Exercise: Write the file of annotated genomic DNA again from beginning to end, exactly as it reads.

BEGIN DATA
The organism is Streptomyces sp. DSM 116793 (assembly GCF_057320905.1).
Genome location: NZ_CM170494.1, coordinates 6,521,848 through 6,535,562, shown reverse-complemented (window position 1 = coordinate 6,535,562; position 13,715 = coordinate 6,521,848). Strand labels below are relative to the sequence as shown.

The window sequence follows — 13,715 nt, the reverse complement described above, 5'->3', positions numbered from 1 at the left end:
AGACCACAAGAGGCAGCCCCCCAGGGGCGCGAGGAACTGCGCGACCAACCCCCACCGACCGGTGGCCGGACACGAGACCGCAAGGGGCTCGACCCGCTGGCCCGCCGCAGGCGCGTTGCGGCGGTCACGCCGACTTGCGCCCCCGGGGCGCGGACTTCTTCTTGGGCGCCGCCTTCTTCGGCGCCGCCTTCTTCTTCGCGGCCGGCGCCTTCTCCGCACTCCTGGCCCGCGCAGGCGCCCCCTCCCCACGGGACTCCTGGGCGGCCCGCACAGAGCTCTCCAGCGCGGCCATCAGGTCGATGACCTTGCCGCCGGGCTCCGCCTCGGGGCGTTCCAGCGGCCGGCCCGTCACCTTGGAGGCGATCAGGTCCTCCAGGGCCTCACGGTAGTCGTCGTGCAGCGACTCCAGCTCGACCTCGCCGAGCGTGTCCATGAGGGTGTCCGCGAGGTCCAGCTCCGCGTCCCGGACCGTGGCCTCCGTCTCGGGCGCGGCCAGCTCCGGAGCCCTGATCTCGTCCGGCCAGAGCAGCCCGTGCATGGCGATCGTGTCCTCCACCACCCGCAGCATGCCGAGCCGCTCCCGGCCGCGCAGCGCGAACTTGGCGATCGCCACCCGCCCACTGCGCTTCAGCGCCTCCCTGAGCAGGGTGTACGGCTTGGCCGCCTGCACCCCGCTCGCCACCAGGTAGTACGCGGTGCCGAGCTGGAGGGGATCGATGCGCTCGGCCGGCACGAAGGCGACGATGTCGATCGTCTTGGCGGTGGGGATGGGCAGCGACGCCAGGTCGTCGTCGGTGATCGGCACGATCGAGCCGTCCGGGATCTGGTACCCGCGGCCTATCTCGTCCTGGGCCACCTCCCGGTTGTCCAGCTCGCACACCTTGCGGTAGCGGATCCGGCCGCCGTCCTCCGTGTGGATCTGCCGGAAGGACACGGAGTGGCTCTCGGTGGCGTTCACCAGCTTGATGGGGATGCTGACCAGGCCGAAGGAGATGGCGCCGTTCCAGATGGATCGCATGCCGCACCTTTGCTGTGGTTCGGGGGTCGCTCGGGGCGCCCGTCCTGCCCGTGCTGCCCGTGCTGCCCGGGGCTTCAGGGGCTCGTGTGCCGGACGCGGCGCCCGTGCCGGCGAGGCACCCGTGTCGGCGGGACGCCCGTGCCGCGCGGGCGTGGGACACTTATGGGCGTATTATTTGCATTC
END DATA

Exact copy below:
The organism is Streptomyces sp. DSM 116793 (assembly GCF_057320905.1).
Genome location: NZ_CM170494.1, coordinates 6,521,848 through 6,535,562, shown reverse-complemented (window position 1 = coordinate 6,535,562; position 13,715 = coordinate 6,521,848). Strand labels below are relative to the sequence as shown.

The window sequence follows — 13,715 nt, the reverse complement described above, 5'->3', positions numbered from 1 at the left end:
AGACCACAAGAGGCAGCCCCCCAGGGGCGCGAGGAACTGCGCGACCAACCCCCACCGACCGGTGGCCGGACACGAGACCGCAAGGGGCTCGACCCGCTGGCCCGCCGCAGGCGCGTTGCGGCGGTCACGCCGACTTGCGCCCCCGGGGCGCGGACTTCTTCTTGGGCGCCGCCTTCTTCGGCGCCGCCTTCTTCTTCGCGGCCGGCGCCTTCTCCGCACTCCTGGCCCGCGCAGGCGCCCCCTCCCCACGGGACTCCTGGGCGGCCCGCACAGAGCTCTCCAGCGCGGCCATCAGGTCGATGACCTTGCCGCCGGGCTCCGCCTCGGGGCGTTCCAGCGGCCGGCCCGTCACCTTGGAGGCGATCAGGTCCTCCAGGGCCTCACGGTAGTCGTCGTGCAGCGACTCCAGCTCGACCTCGCCGAGCGTGTCCATGAGGGTGTCCGCGAGGTCCAGCTCCGCGTCCCGGACCGTGGCCTCCGTCTCGGGCGCGGCCAGCTCCGGAGCCCTGATCTCGTCCGGCCAGAGCAGCCCGTGCATGGCGATCGTGTCCTCCACCACCCGCAGCATGCCGAGCCGCTCCCGGCCGCGCAGCGCGAACTTGGCGATCGCCACCCGCCCACTGCGCTTCAGCGCCTCCCTGAGCAGGGTGTACGGCTTGGCCGCCTGCACCCCGCTCGCCACCAGGTAGTACGCGGTGCCGAGCTGGAGGGGATCGATGCGCTCGGCCGGCACGAAGGCGACGATGTCGATCGTCTTGGCGGTGGGGATGGGCAGCGACGCCAGGTCGTCGTCGGTGATCGGCACGATCGAGCCGTCCGGGATCTGGTACCCGCGGCCTATCTCGTCCTGGGCCACCTCCCGGTTGTCCAGCTCGCACACCTTGCGGTAGCGGATCCGGCCGCCGTCCTCCGTGTGGATCTGCCGGAAGGACACGGAGTGGCTCTCGGTGGCGTTCACCAGCTTGATGGGGATGCTGACCAGGCCGAAGGAGATGGCGCCGTTCCAGATGGATCGCATGCCGCACCTTTGCTGTGGTTCGGGGGTCGCTCGGGGCGCCCGTCCTGCCCGTGCTGCCCGTGCTGCCCGGGGCTTCAGGGGCTCGTGTGCCGGACGCGGCGCCCGTGCCGGCGAGGCACCCGTGTCGGCGGGACGCCCGTGCCGCGCGGGCGTGGGACACTTATGGGCGTATTATTTGCATTC